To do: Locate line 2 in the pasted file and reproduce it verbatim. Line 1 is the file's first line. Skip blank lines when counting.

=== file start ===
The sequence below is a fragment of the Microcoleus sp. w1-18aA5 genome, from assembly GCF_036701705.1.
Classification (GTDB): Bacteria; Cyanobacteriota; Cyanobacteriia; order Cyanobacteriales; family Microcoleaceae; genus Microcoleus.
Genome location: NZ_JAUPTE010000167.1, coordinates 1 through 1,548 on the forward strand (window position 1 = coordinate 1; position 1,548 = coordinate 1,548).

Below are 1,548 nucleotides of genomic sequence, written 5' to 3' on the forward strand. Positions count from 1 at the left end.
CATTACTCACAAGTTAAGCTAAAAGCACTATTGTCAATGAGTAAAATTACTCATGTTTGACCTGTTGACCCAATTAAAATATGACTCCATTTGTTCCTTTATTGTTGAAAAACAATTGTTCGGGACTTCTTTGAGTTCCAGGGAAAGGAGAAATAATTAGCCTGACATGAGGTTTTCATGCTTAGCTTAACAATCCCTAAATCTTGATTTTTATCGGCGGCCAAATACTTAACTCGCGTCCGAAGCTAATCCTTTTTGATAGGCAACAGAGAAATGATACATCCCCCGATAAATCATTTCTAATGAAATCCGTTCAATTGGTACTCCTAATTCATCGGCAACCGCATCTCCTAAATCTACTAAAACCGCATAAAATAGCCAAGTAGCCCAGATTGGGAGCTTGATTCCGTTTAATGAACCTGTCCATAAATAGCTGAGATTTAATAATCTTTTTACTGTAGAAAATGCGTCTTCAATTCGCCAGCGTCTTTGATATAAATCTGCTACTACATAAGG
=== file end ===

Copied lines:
Classification (GTDB): Bacteria; Cyanobacteriota; Cyanobacteriia; order Cyanobacteriales; family Microcoleaceae; genus Microcoleus.